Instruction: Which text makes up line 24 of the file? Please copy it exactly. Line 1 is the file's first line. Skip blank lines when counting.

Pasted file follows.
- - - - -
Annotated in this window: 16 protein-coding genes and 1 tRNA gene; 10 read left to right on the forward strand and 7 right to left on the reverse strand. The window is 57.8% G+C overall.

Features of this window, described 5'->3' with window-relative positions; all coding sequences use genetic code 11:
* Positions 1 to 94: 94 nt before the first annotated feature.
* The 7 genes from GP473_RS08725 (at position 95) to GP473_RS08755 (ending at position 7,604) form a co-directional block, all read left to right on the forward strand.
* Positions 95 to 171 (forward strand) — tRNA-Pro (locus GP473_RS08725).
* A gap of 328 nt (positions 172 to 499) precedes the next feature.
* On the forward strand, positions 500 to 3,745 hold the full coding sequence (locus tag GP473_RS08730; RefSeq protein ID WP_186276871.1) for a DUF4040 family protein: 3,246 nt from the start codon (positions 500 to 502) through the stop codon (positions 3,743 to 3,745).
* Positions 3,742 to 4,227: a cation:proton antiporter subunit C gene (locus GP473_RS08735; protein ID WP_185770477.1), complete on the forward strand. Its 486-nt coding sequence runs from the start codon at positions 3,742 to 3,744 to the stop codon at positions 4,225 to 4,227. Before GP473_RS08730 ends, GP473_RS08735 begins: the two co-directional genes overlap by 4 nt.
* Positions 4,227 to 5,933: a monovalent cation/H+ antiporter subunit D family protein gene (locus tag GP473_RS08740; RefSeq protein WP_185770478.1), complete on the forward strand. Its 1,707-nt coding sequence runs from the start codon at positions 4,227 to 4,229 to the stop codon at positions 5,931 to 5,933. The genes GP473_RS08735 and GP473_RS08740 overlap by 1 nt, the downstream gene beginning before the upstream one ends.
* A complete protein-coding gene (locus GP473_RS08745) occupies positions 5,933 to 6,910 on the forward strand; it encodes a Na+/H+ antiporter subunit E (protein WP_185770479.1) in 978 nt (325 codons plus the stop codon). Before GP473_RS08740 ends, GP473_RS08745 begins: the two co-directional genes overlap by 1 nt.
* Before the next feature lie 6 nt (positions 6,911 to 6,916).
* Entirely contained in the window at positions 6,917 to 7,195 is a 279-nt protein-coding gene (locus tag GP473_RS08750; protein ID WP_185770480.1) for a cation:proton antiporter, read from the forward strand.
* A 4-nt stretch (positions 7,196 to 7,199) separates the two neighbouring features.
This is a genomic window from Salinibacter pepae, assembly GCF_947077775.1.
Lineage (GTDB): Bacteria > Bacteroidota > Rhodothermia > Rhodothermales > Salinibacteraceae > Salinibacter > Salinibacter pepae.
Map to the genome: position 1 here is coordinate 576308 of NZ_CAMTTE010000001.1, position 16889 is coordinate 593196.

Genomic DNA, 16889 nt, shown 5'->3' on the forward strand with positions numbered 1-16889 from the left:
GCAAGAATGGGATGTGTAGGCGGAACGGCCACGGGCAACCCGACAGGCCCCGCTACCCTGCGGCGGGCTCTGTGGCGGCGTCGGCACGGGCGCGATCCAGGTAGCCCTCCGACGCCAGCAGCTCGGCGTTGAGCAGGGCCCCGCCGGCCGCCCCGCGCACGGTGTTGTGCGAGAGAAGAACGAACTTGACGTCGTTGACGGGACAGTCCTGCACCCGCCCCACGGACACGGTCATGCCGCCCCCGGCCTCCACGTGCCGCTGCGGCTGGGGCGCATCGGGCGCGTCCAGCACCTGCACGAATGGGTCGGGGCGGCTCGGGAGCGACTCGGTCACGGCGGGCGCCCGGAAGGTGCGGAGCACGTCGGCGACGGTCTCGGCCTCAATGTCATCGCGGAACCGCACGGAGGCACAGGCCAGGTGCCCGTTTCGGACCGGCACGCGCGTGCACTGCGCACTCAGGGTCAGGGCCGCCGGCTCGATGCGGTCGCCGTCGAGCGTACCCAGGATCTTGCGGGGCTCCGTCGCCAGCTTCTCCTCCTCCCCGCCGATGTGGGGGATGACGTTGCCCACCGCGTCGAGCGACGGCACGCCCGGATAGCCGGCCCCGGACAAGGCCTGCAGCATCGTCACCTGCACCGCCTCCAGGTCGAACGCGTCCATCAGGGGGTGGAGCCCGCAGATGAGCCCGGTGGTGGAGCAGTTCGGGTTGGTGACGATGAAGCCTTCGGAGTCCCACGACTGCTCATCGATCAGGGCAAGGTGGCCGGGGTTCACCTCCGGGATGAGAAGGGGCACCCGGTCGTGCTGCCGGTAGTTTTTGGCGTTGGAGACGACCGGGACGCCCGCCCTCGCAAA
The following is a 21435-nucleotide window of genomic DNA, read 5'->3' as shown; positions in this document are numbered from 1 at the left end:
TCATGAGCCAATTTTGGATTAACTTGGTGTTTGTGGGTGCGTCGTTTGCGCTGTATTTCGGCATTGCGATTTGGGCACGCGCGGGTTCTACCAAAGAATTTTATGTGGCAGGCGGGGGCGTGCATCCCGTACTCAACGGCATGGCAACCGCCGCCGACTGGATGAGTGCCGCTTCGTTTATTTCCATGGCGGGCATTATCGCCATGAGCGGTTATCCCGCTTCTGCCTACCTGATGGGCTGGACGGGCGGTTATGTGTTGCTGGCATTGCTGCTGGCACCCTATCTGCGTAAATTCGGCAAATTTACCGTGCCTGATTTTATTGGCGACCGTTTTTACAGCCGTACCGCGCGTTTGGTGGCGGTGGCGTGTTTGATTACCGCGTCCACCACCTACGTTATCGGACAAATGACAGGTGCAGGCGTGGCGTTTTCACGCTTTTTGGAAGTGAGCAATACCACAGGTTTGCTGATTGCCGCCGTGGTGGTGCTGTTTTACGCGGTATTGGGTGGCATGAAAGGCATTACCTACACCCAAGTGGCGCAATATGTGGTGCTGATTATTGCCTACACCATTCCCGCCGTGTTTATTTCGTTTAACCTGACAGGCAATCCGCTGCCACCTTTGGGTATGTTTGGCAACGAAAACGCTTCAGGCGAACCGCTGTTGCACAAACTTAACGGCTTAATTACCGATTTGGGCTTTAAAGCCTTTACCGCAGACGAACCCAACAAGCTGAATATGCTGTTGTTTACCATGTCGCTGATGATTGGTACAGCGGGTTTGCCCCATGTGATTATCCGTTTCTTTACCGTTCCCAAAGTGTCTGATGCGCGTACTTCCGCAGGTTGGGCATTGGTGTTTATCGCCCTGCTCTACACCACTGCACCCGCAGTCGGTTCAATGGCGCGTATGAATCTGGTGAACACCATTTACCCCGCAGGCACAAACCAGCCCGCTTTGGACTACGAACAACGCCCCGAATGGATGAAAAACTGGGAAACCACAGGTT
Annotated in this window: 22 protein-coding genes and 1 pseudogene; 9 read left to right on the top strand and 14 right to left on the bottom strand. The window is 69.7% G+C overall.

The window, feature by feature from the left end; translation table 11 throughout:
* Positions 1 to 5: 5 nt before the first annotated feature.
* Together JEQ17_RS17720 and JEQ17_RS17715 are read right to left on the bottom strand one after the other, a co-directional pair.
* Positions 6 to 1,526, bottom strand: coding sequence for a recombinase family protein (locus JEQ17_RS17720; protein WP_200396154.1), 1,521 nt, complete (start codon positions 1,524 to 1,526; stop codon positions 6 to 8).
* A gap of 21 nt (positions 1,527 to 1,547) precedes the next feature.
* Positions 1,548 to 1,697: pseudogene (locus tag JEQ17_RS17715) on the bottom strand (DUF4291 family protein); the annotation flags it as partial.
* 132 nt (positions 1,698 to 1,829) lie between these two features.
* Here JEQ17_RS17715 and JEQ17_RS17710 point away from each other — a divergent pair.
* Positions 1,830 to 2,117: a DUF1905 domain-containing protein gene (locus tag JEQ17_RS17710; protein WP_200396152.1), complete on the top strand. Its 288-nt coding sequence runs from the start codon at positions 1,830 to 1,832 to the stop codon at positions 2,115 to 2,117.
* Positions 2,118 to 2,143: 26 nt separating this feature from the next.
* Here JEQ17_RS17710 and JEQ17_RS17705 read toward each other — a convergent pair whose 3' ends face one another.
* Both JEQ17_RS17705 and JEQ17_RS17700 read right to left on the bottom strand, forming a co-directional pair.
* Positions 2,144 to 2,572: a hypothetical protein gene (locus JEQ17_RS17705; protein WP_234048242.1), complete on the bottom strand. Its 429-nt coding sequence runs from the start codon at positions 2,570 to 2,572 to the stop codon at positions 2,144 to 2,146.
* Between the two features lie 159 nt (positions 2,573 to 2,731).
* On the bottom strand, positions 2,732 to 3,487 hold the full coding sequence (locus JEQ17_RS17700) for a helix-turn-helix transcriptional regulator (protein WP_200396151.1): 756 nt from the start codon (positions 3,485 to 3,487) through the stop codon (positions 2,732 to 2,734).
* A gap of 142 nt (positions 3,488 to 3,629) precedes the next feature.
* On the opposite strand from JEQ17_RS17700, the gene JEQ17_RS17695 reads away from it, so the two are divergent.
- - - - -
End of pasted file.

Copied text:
* Together JEQ17_RS17720 and JEQ17_RS17715 are read right to left on the bottom strand one after the other, a co-directional pair.